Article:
ArtSplash painter traveled all the way to Sochi, Russia, to find motivational stories in the world of sports
By Adam Aasen
Every painting tells a story. Whether it’s a warrior heading into battle or a mother holding a child, people stare for long periods of time, discussing what the tale might be behind those brushstrokes.
The world of sports is one area full of stories. And Donna Carr, a local painter at ArtSplash Gallery, watches athletes and sees stories worthy of paintings.
A desperate boxer – sweaty and bruised – stares down his enemy. A focused football player pushes his way through his opponent, eyes locked onto victory.
There’s determination, victory, loss, pride, joy, majesty. Everything a painter needs to tell a story.
“There is so much emotion,” she said. “I have to have a passion about an image and that’s when I do my best painting. When I see their passion and emotion, it makes me passionate.”
‘Football was kind of my passion’
Carr is working on a series of portraits depicting athletes in action. She recently returned from Russia where she took photographs of Winter Olympic athletes in Sochi. Now she’s turning her photos into watercolor and oil paintings.
She said she plans to turn it into an exhibit at ArtSplash, but she’s already getting quite some demand for her sports paintings. One her paintings of Russian Olympic athlete Viktor Ahn is going to be on display at the new Hoosier Salon gallery and will be published in a Russian sports magazine.
Sports have always been a passion of Carr’s. Growing up in northern Ohio, her father was obsessed with football.
“My father was a real avid football fan and I remember he’d have a console TV with one football game and a portable TV with another game and other games on two different radios,” she said. “Football was kind of my passion growing up.”
Finding other subjects in Sochi
Her husband, Gary Roberts, is dean emeritus of the Robert H. McKinney School of Law at IUPUI and a longtime expert in sports law. He’s a former attorney for the NFL and was interviewed on CNN recently about the Donald Sterling controversy.
Roberts was invited to be part of the Court of Arbitration for Sport ad hoc Division, which settled all legal disputes related to the Olympics.
So Carr traveled with her husband to Sochi where she found plenty of artistic inspiration.
She took photos of the Russian skater and hockey players. She got some great shots of Lolo Jones and the bobsled team. She even took photos of Nick Goepper, the Olympic skier from Indiana.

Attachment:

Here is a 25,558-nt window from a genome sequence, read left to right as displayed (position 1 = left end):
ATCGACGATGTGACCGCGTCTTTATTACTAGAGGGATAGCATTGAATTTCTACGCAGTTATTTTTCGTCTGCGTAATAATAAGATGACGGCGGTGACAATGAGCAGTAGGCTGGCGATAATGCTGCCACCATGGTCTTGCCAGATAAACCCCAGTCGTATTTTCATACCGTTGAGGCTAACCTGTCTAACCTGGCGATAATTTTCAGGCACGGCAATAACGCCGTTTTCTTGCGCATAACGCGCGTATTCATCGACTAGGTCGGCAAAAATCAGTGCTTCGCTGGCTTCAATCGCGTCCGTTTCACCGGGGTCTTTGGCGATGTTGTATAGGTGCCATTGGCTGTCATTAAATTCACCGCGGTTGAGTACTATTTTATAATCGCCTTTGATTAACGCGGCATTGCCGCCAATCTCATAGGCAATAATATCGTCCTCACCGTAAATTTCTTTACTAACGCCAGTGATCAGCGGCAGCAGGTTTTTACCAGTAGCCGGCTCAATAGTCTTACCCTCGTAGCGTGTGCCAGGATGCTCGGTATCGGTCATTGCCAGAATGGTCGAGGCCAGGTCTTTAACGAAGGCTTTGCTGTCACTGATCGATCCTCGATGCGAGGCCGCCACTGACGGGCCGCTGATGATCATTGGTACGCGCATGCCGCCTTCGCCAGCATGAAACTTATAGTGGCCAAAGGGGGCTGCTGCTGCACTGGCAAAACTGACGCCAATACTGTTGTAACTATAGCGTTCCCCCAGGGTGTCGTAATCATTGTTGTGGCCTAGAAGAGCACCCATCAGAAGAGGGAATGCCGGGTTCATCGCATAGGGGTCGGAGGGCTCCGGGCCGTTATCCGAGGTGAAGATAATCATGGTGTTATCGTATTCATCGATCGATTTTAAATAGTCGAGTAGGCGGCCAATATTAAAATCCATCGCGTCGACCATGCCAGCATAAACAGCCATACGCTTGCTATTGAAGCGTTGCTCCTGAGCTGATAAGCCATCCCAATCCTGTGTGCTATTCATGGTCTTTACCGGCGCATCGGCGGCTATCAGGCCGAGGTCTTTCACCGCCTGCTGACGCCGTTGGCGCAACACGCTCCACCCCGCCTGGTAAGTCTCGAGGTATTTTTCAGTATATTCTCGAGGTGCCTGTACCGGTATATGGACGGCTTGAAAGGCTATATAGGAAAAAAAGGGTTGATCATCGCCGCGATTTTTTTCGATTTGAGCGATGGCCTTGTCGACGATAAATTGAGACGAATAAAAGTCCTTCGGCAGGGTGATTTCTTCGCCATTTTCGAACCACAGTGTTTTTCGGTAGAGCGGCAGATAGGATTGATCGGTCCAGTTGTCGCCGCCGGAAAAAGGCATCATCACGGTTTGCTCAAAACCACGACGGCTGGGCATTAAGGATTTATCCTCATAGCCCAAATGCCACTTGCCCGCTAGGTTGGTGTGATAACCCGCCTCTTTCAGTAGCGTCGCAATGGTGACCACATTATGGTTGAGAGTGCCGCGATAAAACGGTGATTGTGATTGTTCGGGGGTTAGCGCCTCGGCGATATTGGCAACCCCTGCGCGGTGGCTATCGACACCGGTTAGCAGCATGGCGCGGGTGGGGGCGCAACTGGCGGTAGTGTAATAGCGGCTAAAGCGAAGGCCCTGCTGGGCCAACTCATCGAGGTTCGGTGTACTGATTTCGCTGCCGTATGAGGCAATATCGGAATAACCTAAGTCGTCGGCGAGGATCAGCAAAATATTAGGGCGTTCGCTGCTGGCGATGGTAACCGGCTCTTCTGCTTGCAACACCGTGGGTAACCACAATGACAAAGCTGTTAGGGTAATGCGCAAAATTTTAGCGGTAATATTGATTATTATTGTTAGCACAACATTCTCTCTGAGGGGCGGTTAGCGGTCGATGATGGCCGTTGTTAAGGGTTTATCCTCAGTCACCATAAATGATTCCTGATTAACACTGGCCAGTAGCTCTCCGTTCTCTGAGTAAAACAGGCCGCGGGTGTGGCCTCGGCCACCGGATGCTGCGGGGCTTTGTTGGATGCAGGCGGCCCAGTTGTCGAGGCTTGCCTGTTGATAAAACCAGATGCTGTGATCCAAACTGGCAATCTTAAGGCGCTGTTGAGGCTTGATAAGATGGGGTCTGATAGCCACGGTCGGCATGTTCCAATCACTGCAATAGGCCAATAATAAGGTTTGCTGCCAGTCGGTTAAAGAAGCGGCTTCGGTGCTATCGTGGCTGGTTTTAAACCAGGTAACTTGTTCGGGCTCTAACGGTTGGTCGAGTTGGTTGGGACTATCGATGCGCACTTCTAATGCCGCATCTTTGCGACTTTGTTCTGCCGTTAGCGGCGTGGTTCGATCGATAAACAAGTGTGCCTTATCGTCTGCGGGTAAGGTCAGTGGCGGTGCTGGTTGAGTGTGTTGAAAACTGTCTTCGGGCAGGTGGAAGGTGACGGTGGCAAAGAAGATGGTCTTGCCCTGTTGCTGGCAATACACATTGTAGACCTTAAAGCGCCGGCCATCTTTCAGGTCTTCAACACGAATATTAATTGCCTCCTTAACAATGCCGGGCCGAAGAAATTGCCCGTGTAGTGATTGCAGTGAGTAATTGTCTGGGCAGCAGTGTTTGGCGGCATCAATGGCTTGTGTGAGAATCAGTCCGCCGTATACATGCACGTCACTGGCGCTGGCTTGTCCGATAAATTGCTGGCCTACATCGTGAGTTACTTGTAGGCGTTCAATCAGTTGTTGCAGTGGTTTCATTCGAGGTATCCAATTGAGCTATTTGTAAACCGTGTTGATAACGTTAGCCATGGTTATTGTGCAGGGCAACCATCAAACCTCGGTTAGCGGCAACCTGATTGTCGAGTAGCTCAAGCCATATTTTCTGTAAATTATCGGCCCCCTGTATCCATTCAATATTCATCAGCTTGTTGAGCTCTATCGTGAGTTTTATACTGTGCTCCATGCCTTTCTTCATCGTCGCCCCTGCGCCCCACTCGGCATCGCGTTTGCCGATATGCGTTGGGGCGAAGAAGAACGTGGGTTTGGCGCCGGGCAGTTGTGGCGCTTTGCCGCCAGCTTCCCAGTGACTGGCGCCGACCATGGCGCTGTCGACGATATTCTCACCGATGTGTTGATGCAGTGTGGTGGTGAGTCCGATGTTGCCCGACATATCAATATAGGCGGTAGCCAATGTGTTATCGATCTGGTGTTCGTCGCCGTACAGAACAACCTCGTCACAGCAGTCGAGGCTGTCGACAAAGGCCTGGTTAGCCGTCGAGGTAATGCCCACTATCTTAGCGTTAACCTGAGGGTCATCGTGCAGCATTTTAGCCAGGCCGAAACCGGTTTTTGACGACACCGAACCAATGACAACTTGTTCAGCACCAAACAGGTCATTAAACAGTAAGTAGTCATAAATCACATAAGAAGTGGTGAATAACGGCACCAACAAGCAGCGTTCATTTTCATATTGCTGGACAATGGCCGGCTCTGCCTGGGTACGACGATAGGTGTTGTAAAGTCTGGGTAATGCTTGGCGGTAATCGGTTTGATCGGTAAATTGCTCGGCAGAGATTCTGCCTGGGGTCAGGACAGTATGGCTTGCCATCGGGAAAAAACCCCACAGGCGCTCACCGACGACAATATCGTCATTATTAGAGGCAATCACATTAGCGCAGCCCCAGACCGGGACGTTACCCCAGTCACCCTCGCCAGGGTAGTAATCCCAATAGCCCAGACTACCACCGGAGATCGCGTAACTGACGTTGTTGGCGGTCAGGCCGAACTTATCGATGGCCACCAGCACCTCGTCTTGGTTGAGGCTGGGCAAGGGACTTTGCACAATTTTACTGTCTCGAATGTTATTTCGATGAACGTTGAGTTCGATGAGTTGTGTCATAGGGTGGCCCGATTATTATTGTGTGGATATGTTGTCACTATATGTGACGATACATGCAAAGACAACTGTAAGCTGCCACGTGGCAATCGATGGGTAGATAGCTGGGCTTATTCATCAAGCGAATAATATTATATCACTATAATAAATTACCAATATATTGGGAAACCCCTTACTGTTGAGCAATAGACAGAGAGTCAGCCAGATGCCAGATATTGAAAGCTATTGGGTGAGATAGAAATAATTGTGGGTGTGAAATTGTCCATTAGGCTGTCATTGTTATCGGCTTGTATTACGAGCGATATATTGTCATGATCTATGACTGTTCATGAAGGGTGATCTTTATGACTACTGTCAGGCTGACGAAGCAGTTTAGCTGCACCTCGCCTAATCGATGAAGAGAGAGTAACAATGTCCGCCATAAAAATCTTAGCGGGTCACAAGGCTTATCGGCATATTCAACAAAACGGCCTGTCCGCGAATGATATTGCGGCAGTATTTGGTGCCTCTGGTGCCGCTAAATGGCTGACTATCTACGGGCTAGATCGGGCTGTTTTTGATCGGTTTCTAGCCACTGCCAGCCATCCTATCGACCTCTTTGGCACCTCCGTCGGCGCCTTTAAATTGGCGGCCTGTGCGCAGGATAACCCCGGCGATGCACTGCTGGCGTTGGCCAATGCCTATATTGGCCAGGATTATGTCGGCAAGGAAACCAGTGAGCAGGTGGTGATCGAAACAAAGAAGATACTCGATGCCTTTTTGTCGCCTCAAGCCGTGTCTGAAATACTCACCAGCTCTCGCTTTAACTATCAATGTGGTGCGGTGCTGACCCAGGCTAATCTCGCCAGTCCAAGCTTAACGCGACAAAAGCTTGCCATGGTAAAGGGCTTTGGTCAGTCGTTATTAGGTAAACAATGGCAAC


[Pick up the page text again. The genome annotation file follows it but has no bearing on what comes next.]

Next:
She also was emotionally moved by the stray dogs wandering the streets of Sochi, which might become a painting as well.
One dog in particular she caught her fascination. He was nicknamed “Crow” because he would beg for food from strangers. He had a scar on his face that might have been the result of a street fight with another dog.
Carr said it’s another example of how you can find stories in just about anything.
‘I always make changes’
This isn’t her first foray into artwork about sports. She had a painting of former Indianapolis Colts center Jeff Saturday on display during a special exhibit when Indianapolis hosted the Super Bowl.
Parents of athletes have also commissioned her to do portraits of their kids, such as a teenage hockey player. And she has completed several paintings of race horses.
With each project, she starts off with photography for inspiration, but she isn’t afraid to add her own artistic touch.
“Even when I stay realistic in the portrait, I always make changes,” she said. “I change tones. I add shadows. I take out other body parts.”
When she worked on the Jeff Saturday portrait, there were bodies lying on the ground and lots of background action that she felt, “took away from him,” so she made the changes.
Carr is plugging away to finish her Olympic series, but with her hundreds of photographs to browse through, she said it might take her a while.
She is hoping to perhaps mix some of her completed Olympic images with her existing sports portraits to create a fun display soon at the ArtSplash Gallery, located on West Main Street in the Carmel Arts & Design District.
For more information visit her online at www.carrart.com.